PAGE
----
totaly flexiable, works around your current work, and most (depending on what industry you're interested in going too, and the company) the learning materials are free, just you pay for the exams.
  • Former MemberFormer Member Posts: 1,876,324 The Mix Honorary Guru
    I don't imagine the nhs do many home courses as a lot of the work will be placements, at some stage at least. People do train/uni when they have children though so I wouldn't let plans for a family put you off, especially with two parents to split the responsibilities.
  • Former MemberFormer Member Posts: 1,876,324 The Mix Honorary Guru
    Yes i have two friends who've been on NHS related courses whilst having babies and they have been very flexiable
  • Former MemberFormer Member Posts: 1,876,324 The Mix Honorary Guru
    I have a friend who has already had one baby while on the course and is currently pregnant with another but she actually isn't getting any official maternaty leave, only because she isn't taking it. It is avaliable though and this is on a nursing course, it just means you drop back a cohort. My friend is due the second week in august exactly when our summer holidays start so is using the 6 weeks off as her maternity leave.

    The NHS are trying to phase out the bursery and the diploma courses that offer them. I know that intakes being taken on are having to do degrees and any bursery they get, if they are even entitled to one, are not that much. Less than the basic £500 a month diploma students get, so it would be worth checking any changes to the courses.

    You can do some NHS training part-time which can work out better for families but do take around 4/5years to complete.
  • Former MemberFormer Member Posts: 1,876,324 The Mix Honorary Guru
    Aye, I've had a root around the info for the bursaries, and in my situation I'd be entitled to about £4,000 a year, which obv is not that brilliant. But I reckon with part time/holiday work that could get up to a reasonable figure. And i'd get a little more if I had kids, so maybe having them while training is not the worst of ideas?
    katralla wrote:
    I don't imagine the nhs do many home courses as a lot of the work will be placements, at some stage at least.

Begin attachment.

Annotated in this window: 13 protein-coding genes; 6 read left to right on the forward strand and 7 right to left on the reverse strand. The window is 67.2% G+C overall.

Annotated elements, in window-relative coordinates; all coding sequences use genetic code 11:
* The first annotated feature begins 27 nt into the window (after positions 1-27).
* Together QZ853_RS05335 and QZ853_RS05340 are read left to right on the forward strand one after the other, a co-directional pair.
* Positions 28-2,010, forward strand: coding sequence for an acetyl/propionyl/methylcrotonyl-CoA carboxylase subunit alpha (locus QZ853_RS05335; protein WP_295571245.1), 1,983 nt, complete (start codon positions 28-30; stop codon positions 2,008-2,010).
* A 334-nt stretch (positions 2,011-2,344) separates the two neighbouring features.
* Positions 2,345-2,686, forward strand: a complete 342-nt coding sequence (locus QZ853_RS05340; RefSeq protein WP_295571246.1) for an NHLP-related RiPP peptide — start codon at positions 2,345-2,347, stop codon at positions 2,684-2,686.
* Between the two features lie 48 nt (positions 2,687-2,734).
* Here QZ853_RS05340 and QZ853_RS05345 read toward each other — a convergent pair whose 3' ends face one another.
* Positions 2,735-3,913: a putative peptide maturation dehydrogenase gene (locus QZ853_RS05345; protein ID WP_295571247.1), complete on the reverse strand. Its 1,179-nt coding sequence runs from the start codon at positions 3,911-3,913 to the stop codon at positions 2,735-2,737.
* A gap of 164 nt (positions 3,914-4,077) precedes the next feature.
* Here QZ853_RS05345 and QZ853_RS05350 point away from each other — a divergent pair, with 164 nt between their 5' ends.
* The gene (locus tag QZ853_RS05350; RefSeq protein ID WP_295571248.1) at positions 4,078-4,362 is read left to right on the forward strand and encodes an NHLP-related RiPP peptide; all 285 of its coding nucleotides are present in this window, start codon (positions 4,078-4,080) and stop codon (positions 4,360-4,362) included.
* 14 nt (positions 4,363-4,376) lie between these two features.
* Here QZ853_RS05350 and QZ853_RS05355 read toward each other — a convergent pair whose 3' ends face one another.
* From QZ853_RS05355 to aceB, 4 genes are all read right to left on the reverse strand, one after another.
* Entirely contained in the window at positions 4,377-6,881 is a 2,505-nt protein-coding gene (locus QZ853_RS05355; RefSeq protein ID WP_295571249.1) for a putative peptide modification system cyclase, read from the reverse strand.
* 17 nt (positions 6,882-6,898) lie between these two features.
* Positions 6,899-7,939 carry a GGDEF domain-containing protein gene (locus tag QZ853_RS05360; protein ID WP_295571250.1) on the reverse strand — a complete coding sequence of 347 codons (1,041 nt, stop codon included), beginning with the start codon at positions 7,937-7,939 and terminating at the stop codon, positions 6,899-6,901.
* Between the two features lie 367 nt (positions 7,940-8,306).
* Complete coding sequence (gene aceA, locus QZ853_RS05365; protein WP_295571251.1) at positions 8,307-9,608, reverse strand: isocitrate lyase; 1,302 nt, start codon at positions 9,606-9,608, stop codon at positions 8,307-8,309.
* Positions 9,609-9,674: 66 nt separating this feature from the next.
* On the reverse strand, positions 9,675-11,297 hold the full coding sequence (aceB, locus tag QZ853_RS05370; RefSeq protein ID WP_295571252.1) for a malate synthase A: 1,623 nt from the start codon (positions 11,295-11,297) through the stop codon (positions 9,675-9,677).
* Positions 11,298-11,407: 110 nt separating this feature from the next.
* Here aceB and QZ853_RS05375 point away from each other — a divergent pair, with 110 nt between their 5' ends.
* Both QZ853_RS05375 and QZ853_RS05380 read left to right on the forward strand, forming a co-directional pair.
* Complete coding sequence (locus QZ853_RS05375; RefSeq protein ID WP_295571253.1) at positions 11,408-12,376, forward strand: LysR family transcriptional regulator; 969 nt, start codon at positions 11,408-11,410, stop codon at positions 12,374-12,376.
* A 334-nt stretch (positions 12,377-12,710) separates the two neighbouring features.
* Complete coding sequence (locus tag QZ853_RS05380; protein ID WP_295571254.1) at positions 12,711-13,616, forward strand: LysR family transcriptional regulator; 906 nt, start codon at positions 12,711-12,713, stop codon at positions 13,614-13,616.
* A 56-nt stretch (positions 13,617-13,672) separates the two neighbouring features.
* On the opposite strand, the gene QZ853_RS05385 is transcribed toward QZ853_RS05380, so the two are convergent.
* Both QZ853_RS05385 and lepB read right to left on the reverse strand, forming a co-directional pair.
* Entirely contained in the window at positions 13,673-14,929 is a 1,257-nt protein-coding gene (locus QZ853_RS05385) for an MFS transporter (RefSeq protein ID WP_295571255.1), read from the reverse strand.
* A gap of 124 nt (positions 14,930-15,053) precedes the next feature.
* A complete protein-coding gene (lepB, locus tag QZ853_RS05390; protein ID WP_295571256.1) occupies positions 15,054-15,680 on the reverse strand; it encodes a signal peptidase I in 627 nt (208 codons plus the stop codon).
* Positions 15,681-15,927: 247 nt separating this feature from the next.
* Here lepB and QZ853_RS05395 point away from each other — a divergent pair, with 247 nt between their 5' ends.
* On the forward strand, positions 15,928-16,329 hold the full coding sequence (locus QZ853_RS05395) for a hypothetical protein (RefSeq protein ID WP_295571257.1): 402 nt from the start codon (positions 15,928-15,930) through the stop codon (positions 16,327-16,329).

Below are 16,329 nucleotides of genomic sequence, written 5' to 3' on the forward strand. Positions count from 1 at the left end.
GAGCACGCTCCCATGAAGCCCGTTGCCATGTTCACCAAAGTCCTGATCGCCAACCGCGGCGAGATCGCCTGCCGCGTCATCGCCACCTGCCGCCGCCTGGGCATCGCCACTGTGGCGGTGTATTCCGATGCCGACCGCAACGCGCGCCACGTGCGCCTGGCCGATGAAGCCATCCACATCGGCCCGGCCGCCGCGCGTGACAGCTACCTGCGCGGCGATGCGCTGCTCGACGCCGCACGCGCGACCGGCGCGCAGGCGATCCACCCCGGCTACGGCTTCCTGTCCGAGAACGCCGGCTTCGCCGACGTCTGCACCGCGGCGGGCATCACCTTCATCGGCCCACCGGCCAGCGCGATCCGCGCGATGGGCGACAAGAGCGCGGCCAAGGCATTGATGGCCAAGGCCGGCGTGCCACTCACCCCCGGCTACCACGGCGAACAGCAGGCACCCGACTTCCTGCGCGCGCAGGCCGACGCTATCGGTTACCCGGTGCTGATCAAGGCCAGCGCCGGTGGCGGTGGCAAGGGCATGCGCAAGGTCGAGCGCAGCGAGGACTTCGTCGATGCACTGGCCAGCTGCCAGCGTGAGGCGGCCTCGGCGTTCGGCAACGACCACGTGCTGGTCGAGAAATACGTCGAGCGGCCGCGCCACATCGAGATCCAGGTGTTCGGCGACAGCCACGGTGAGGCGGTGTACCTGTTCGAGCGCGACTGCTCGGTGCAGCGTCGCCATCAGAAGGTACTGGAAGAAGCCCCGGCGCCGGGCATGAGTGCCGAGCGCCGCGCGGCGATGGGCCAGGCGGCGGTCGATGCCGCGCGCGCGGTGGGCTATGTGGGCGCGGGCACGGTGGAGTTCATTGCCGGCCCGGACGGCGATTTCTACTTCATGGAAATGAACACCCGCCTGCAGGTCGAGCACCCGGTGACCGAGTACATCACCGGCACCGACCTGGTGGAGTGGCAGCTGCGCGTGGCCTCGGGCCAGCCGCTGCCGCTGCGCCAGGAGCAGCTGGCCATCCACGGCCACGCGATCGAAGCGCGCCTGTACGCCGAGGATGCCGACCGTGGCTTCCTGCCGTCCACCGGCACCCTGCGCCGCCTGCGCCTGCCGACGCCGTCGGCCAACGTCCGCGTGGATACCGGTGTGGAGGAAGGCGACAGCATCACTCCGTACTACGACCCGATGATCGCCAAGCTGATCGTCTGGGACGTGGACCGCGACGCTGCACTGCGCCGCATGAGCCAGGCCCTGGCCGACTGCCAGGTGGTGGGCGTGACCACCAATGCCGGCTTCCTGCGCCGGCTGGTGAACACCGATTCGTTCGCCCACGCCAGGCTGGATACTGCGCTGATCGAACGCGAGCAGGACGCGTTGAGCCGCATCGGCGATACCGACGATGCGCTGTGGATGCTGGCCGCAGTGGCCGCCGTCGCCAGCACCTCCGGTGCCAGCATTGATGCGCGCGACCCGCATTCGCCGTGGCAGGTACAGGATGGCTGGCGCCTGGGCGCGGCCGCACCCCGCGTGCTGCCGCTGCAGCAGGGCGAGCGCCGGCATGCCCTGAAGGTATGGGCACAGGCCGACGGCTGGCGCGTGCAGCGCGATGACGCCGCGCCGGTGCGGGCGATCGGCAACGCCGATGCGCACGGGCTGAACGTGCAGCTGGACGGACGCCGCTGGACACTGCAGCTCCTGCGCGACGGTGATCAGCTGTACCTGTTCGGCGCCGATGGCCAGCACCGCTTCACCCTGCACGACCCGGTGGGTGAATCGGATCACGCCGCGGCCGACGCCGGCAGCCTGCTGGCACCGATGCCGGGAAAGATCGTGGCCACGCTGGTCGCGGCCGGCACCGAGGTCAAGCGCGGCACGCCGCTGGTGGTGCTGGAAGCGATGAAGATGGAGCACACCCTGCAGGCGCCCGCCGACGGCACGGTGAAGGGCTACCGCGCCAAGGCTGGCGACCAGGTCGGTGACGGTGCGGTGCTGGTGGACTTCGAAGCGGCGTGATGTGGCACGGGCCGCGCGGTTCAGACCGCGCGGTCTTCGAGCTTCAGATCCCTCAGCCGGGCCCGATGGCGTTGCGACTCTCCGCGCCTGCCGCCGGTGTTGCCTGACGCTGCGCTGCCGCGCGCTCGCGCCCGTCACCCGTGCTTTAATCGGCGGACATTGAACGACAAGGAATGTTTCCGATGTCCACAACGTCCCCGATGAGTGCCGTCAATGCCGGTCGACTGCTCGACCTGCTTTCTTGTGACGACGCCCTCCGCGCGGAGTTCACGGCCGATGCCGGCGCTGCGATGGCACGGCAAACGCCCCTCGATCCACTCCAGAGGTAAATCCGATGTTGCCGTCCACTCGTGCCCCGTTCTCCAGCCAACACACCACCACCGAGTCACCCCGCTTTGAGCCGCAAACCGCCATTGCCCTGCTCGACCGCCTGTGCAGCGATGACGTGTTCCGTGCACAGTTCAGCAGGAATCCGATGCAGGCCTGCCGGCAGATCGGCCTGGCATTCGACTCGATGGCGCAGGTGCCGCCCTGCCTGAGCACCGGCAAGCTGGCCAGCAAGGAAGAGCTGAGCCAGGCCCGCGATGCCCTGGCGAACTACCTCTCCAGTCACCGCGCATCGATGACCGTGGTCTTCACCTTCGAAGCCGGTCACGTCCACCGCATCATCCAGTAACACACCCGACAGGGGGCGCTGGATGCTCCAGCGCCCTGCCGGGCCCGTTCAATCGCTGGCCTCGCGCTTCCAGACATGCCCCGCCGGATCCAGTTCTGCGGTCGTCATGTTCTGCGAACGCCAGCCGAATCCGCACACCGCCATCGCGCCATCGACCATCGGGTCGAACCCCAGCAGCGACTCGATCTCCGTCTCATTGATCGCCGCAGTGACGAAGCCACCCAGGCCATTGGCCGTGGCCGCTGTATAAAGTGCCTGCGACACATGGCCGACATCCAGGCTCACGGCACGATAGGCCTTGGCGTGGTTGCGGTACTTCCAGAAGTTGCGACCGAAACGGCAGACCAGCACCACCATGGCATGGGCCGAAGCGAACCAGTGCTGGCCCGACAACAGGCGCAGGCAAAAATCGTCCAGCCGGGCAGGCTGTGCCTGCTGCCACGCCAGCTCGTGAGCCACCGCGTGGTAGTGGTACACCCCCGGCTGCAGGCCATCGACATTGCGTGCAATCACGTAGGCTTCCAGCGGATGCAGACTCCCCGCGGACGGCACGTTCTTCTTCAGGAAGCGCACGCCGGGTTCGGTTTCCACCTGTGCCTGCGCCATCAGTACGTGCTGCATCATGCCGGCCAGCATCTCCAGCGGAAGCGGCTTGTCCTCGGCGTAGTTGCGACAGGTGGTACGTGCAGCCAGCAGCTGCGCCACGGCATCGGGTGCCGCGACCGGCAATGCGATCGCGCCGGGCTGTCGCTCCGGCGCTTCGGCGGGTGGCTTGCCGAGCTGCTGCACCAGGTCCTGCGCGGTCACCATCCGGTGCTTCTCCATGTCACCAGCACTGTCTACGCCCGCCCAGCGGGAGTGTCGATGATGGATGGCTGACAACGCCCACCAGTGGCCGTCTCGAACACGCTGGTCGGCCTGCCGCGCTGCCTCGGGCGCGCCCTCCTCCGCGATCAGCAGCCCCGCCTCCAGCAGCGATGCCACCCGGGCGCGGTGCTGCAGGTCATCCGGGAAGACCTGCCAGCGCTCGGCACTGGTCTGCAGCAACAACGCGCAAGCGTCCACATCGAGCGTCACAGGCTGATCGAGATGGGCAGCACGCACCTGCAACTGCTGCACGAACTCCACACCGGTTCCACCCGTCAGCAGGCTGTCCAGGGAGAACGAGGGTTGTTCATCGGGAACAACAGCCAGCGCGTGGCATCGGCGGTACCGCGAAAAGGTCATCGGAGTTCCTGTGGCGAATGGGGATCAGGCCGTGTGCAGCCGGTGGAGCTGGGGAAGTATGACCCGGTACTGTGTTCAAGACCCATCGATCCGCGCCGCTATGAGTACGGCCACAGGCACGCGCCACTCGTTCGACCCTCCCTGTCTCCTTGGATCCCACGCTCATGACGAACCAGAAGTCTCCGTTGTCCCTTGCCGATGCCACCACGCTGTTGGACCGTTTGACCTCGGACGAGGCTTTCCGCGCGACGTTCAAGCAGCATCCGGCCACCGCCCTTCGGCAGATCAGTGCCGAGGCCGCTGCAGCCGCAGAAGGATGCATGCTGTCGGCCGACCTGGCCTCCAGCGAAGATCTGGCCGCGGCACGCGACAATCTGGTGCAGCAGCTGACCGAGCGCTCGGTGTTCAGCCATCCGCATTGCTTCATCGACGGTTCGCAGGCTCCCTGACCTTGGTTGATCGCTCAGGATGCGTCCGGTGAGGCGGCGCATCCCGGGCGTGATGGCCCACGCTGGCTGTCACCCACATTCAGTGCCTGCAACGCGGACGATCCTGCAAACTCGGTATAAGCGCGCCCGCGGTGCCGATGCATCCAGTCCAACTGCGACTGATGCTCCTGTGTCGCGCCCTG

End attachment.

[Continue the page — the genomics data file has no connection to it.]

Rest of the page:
Yeah, distance learning isn't an option. At the uni I'd be applying to, it's full time degree, or nowt. Even the part time one isn't currently available. I can kind of see why though, not least because of the placement thing.

    Thanks for the input, I feel a bit more positive about the whole thing now. There's an open day at the department this weekend so I might pop down and have a chat to them. If I were to do it I think there's a good chance I might need to study something in the meantime, cause I haven't got a science A level and the uni like you to have studied to a higher level in the last 3 years. Graduated in 2004, so not sure I'll get away with that!

    Wyetry - you should totally do it! I'd love to be a doctor, but I doubt I'm cut out for it. That said, it sounds like you'd walk into the management thing too, with that kind of experience.

    I wish I'd had more bloody foresight when I was choosing all my options :grump:
  • Former MemberFormer Member Posts: 1,876,324 The Mix Honorary Guru
    Olive wrote: »
    Aye, I've had a root around the info for the bursaries, and in my situation I'd be entitled to about £4,000 a year, which obv is not that brilliant. But I reckon with part time/holiday work that could get up to a reasonable figure. And i'd get a little more if I had kids, so maybe having them while training is not the worst of ideas?



    :


    Thats nearly what I get a year, the burserys are shocking though :rolleyes:
    I have a part-time job which gets me about £280 a month extra on top of my £500 bursery which I can live on well, but I don't have to pay rent and the like. Many NHS courses will rant on about how having a part time job is not advisable but ignore them I do full time nursing and manage to work a full day sunday and do 5-9 on a tuesday nights, most placements are accomodating with it and understand you need to money. Bank work at hospitals, learning disability houses, community care assistant agencys are all really flexible and the pay can be really good especially if you are willing to do nights/sundays.

    I think if you have kids you can get up to an extra £300-400 a month which is always an added bonus :thumb:

    Alot of colleges offer access courses or just key skills courses which top up maths, english and IT GCSE's if needed and are recognised by most uni's.